“Everything is Bicycle”: The Revolution of the Wheel in America
In the mid-1890s, the bicycle was at the height of its popularity. The incredible success of the bicycle inspired author Stephen Crane’s wonderful vignette, published nationwide through Samuel S. McClure’s newspaper syndication, on July 5, 1896. Titled “A Glittering Spectacle,” Crane’s piece describes the scene on the once-quiet Western Boulevard in New York City:
“The bicycle crowd has completely subjugated the street. The glittering wheels dominate it from end to end. The cafes and dining-rooms of the apartment hotels are occupied mainly by people in bicycle clothes. Even the bill-boards have surrendered. They advertise wheels and lamps and tires and patent saddles with all the flaming vehemence of circus art….There are innumerable repair shops. Everything is bicycle.”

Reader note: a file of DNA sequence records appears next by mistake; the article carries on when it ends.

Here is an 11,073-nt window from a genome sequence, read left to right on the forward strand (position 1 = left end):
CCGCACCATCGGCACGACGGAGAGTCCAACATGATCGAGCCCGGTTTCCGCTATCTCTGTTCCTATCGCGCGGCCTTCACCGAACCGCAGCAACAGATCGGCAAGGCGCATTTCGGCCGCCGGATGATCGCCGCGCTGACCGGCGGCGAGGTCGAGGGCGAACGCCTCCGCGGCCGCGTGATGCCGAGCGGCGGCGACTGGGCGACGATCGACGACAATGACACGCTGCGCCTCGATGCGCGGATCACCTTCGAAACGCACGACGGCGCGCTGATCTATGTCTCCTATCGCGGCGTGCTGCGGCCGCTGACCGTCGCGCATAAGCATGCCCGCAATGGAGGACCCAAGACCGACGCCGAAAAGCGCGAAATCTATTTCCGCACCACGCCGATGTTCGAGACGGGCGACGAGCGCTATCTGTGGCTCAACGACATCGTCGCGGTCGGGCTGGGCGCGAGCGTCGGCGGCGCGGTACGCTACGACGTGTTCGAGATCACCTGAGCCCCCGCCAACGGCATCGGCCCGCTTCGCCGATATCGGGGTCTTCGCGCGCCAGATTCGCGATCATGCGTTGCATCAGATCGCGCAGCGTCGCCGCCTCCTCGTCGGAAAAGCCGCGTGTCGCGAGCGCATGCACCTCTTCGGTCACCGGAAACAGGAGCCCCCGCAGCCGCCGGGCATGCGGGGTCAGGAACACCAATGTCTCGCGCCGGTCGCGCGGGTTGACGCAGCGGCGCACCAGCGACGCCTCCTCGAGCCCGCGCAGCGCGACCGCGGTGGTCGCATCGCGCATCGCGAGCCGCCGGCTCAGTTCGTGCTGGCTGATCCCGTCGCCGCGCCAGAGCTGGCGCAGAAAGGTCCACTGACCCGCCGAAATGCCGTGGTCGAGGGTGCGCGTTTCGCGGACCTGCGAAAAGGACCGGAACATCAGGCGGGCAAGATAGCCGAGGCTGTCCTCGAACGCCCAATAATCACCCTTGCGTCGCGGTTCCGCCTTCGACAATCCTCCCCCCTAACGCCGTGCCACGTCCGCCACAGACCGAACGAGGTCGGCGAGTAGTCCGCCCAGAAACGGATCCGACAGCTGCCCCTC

This exhibition traces the ascent of the bicycle to its apex in the 1890s, with a focus on early development, boom-time advertisements, the adoption of the bicycle by women, pastimes associated with the bicycle, and finally the bicycle’s prominent role in Bloomington and at Indiana University, where bicycle culture has made the campus famous through film and remains strong today.
“Everything is Bicycle” will be on display in the Lilly Library Slocum Room through April.
Exhibition curated by Isabel Planton, Reference/Technical Associate